My kitchen looks like my Pinterest boards exploded all over it this week, but I can’t say I’m mad about it, because all of the experiments I tried for my Independence Day party were great successes!
Every year, I have a big Fourth of July party, usually starring a few smoked items using my Masterbuilt M7P smoker. This year, like every year, I smoked a few good meats, including a beer-can chicken, but I wanted a few good desserts, too.
The first was super-simple … a cookie sheet, a bunch of Oreo cookies, some marshmallows, and a jar of cookie butter. (The recipe I took this from called for peanut butter, but Trader Joe’s has this thing that actually tastes like cookies, so I thought that would be better. I was right. You should feel free to use whatever gooey, creamy, buttery spread you have on hand.)
I prepared it before my party started, and when it was dessert time, I just turned on the oven and let them melt and get all gooey. My only mistake was only making one pan full of them.
My next dessert also required a bit of work before the party, but it was worth it. Basically, I made Jell-O shots using a watermelon as the mold … hollow out a watermelon, fill it with Jello-O (oh yeah, with vodka instead of cold water) and then at the party, slice your watermelon into adorable slices.
Just make sure you cut your “watermelon” into small pieces if you’re making them into vodka shots.
For my meat dishes, I had two ideas in mind. I wanted to try to make my own version of a porchetta. In Italy, it’s a small, boneless, suckling pig, stuffed with herbs and roasted over a spit, then served with crusty bread.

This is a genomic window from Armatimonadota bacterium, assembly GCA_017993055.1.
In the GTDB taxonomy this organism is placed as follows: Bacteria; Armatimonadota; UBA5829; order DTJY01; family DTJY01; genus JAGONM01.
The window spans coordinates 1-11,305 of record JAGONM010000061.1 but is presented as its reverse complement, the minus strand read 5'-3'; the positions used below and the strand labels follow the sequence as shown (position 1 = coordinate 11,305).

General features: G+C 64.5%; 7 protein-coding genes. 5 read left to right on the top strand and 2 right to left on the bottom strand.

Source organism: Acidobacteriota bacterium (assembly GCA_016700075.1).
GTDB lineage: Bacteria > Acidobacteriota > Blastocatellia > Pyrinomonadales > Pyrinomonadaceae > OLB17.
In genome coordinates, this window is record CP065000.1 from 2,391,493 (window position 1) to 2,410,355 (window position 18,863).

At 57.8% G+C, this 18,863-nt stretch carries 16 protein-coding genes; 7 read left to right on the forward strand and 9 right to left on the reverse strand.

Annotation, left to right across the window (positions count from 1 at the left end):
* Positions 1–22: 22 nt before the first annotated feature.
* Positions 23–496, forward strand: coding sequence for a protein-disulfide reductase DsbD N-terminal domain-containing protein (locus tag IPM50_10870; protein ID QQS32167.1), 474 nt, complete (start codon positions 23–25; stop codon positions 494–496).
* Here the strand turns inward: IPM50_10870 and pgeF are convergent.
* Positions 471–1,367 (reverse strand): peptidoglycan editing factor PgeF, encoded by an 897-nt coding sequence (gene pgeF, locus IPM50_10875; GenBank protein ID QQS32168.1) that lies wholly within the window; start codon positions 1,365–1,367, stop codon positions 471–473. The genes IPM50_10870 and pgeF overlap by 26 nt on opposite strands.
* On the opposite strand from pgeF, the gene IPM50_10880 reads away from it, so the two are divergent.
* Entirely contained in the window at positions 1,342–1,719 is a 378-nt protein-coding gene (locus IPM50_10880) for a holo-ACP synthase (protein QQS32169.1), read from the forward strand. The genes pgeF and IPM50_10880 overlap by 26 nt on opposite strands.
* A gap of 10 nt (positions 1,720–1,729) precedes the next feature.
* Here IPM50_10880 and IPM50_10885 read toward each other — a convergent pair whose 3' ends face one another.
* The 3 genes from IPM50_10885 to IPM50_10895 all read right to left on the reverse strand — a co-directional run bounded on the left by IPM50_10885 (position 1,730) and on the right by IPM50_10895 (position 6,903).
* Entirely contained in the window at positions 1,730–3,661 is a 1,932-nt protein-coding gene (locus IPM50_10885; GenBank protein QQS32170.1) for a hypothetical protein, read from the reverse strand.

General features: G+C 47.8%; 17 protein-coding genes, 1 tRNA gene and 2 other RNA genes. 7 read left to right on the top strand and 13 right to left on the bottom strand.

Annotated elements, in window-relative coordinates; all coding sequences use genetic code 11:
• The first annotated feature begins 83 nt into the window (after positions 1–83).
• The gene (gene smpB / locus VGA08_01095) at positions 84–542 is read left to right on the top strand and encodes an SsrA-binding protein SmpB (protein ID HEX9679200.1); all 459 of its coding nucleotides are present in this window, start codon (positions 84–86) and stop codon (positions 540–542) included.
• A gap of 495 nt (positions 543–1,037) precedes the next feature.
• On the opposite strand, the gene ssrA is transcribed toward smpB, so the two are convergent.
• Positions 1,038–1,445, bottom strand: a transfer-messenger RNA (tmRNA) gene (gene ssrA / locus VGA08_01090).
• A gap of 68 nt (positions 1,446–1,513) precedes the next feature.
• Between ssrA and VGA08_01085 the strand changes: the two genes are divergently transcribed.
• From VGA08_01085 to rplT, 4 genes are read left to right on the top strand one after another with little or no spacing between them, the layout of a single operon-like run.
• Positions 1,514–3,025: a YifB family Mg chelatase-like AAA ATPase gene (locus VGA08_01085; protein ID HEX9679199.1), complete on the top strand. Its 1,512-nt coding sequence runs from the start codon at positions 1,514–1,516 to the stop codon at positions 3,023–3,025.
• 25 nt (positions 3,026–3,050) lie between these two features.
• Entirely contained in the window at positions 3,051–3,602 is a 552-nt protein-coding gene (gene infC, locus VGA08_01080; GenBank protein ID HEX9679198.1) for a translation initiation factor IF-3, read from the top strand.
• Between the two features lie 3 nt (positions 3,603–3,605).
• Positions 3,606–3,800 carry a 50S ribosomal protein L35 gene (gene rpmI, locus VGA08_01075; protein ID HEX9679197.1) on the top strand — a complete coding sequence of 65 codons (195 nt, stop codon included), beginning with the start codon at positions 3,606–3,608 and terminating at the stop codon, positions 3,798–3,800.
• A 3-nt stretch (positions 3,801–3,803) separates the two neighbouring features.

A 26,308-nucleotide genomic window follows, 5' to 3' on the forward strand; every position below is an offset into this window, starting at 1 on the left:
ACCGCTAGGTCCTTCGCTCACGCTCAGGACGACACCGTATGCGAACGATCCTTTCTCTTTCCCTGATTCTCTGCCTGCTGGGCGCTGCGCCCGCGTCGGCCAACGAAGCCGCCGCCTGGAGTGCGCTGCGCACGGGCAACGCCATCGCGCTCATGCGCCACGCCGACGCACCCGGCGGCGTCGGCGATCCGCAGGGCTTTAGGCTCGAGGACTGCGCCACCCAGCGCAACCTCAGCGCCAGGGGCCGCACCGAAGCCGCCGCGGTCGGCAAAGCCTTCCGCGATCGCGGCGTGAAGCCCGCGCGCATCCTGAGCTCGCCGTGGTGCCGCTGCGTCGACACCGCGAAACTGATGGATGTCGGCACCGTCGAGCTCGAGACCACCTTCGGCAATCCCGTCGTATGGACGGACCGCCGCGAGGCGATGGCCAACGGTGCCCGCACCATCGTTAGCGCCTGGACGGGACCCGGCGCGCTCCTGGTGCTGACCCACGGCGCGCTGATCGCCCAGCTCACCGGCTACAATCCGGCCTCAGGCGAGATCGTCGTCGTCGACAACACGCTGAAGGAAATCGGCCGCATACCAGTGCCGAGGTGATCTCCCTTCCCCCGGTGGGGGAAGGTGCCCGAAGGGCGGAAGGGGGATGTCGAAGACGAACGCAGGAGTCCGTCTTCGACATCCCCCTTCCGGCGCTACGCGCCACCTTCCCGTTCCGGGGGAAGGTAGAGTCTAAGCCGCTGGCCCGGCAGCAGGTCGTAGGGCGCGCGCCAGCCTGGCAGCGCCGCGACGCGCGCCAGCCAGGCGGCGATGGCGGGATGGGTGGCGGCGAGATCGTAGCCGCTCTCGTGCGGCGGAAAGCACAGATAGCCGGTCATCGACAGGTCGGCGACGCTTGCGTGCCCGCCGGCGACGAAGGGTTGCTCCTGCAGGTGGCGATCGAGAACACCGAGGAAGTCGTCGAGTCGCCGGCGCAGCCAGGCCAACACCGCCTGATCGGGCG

Neither my budget nor my outdoor cooking system will accommodate a whole, boneless suckling pig, so I didn’t even bother researching how much that would cost me. Instead I took a trip to my favorite butcher shop, which had super-thick-cut slices of both pork loin and pork belly.
I wove the thick slices together, coated it with a mixture of herbs on the inside, (green onion, parsley, garlic, cilantro, and white wine), then rolled it carefully.
I let them sit in the fridge overnight and smoked them alongside my other meat items.
Then I served the slices of finished smoked porchetta with some nice crusty bread. Again, my only mistake was not making enough.
I definitely will be working on the specifics for this porchetta some more before I post a full recipe. I want to tweak the herb stuffing so it’s not so spicy, and tweak the meat so it holds in more moisture without being wrapped in foil while smoking. This was an excellent experiment, for sure … but it could be better.
Lastly, and surprisingly the most fun, was the SwineApple. I had trouble finding two large pineapples (those smaller, sweeter, Hawaiian ones are in the stores now), so I made four small ones. I also found some amazing spicy bulgogi-spiced pork belly and pork spareribs at the local Korean grocery store, so that’s what I used to stuff and wrap my pineapples.
The most time-consuming hands-on part of the process is properly coring and peeling your pineapples, which is harder than it looks. If you’ve never tried it before, ask your grocer for help or try a You Tube video for some tricks. I found it was easiest to core the pineapples first, then cut the peel off.
And don’t throw away the cores and peels! Save them to make tepache. Trust me.
- four small (or two large) whole pineapples, cores and peels removed
- 3 lbs. boneless pork spareribs, seasoned and cut into small chunks
- 5 lbs. thick-sliced seasoned pork belly or bacon
First, stuff the pineapples with the bits of pork spareribs. Try to keep the pieces small so they cook thoroughly.
Next, wrap them with the bacon or pork belly, and use a toothpick or two to hold the slices in place if necessary.
Place them (gently!) on the smoker and smoke for about 3 hours.
As you can see, my smoker was a little crowded on Independence Day.
Although most of the pork belly wrap seemed to sort of melt into the fruit, the spareribs on the inside stay nice and chunky.
Then, all you have to do is slice it up and serve it with some toothpicks.